Wellington City Quarterly economic monitor - March 2020

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Overview

Indicator Wellington City Wellington Region New Zealand
Annual average % change
Gross domestic product
1.9%
2.1%
1.7%
Traffic flow
-2.2%
-1.5%
-0.2%
Health Enrolments
2.2%
2.0%
2.5%
Consumer spending
1.8%
3.5%
3.0%
Residential consents
36.1%
21.7%
9.0%
Non-residential consents
74.2%
68.1%
-0.4%
House prices*
6.2%
8.2%
5.9%
House sales
2.6%
-2.0%
2.0%
Tourism expenditure
1.1%
1.9%
1.4%
Car registrations
-3.8%
-6.4%
-11.5%
Commercial vehicle registrations
-13.3%
-13.8%
-12.8%
Jobseeker Support recipients
6.8%
5.6%
11.7%
Level
Unemployment rate
3.6%
3.7%
4.1%
* Annual percentage change (latest quarter compared to a year earlier)

Overview of Wellington City

Wellington City is showing the hallmarks of a slowing economy with Infometrics’ provisional GDP growth estimate for the city slowing to 1.9% in the March 2020 quarter, traffic flows falling 2.2%, growth in electronic card spending on retail purchases down to just 1.8%, car registrations falling 3.8%, commercial vehicle registrations down 13%, house price inflation subdued at 6.2% and Jobseeker Support recipients up 6.8%.

However, the number of house sales remains robust at over 3,100 for the year to March 2020 and the unemployment rate remains low at 3.6% compared with 4.1% nationally.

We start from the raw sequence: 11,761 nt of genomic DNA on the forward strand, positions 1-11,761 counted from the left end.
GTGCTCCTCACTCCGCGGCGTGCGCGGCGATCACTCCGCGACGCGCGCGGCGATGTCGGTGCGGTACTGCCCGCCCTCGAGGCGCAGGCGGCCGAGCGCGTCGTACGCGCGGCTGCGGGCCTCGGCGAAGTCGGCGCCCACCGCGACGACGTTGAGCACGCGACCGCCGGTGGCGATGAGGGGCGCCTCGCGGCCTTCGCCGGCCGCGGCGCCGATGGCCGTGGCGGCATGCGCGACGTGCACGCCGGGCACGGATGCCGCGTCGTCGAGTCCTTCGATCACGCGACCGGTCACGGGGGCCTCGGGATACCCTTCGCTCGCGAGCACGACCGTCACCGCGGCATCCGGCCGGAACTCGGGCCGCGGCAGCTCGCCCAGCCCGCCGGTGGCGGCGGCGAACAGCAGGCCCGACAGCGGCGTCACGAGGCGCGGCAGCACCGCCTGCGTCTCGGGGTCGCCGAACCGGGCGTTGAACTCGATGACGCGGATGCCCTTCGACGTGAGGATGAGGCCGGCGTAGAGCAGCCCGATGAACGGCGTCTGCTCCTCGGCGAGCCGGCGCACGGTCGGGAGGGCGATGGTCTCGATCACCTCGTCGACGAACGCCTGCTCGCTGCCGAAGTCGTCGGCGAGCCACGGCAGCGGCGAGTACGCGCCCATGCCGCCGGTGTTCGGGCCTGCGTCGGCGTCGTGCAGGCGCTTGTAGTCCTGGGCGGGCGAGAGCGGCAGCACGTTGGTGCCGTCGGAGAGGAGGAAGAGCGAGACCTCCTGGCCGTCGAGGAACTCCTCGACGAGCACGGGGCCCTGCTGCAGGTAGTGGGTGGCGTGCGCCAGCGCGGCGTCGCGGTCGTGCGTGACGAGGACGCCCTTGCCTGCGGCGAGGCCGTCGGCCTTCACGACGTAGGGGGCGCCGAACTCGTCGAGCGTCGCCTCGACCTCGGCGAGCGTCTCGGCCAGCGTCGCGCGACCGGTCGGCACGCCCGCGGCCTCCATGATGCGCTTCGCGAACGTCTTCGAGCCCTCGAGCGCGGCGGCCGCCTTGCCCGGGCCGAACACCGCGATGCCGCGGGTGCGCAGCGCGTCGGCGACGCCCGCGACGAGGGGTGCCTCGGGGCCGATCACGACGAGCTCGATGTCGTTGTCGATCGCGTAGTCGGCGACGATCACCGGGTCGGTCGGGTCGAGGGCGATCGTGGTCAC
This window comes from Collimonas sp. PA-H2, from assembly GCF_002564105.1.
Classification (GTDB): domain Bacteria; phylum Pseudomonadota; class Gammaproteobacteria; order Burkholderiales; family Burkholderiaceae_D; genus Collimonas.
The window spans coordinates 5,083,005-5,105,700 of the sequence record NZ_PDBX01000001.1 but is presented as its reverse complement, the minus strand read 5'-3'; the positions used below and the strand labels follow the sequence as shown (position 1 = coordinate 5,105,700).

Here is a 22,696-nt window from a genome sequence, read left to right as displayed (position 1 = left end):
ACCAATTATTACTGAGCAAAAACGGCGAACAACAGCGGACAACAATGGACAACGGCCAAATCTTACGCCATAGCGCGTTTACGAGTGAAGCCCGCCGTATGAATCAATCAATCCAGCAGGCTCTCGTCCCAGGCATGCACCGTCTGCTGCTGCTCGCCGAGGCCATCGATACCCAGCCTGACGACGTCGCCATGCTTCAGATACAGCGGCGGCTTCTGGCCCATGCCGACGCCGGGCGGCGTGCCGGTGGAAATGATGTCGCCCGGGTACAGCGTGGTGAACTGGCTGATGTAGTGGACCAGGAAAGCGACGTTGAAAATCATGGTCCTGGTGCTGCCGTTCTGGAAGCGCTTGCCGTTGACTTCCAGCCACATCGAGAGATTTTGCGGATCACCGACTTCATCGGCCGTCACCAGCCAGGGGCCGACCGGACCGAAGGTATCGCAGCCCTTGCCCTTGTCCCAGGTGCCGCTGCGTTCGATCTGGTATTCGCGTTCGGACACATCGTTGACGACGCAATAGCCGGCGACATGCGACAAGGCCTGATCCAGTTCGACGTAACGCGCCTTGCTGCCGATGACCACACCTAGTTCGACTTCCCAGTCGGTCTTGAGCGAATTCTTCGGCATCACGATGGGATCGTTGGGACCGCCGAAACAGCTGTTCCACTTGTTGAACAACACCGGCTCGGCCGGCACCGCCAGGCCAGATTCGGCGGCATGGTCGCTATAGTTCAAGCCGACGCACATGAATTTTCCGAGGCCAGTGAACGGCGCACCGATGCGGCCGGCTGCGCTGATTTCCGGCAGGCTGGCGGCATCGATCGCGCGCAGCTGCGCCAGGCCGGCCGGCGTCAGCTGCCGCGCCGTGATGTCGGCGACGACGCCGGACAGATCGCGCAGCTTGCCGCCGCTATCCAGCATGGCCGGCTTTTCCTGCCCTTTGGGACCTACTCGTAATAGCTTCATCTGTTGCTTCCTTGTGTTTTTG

The city’s low unemployment rate will stand it in good stead as the effects of COVID-19 and the measures to contain it send New Zealand into recession. Infometrics is forecasting Wellington City’s GDP to decline slightly less than the 8.0% fall in the national economy. The city’s large public sector will cushion it from the worst impact of the pandemic.

Wellington City has a degree of exposure to international tourism and international education, both of which will see steep declines until New Zealand’s borders reopen. In addition, the lockdown will result in large falls in car and commercial registrations, consumer spending, and house sales in the June 2020 quarter, which will have knock-on effects through the local economy for several quarters to come. Building consents are a source of optimism. Residential consents grew 36% in the March 2020 year, and non-residential consents grew 74% both on the back of two very strong December 2019 and March 2020 quarters. Assuming these consents translate into building work, this should help support the local construction industry through the downturn.

Overview of national economy

The COVID-19 pandemic has upended the economy and plunged New Zealand into the sharpest recession in living memory. The March quarter includes the full progression of the virus, from its origins in China and subsequent hit to New Zealand exports, through to border closures forcing lower tourism arrivals, before culminating in the lockdown of New Zealand under Alert Level 4. Our March 2020 Quarterly Economic Monitor only captures the initial economic effects of putting the New Zealand economy on life support. The June Monitor will better reflect activity changes. No sector of the economy will be spared, with the regional impacts dependant on the local economic structure – Infometrics is now forecasting the loss of 250,000 jobs nationally over the next year, followed by a long period of restructuring the economy.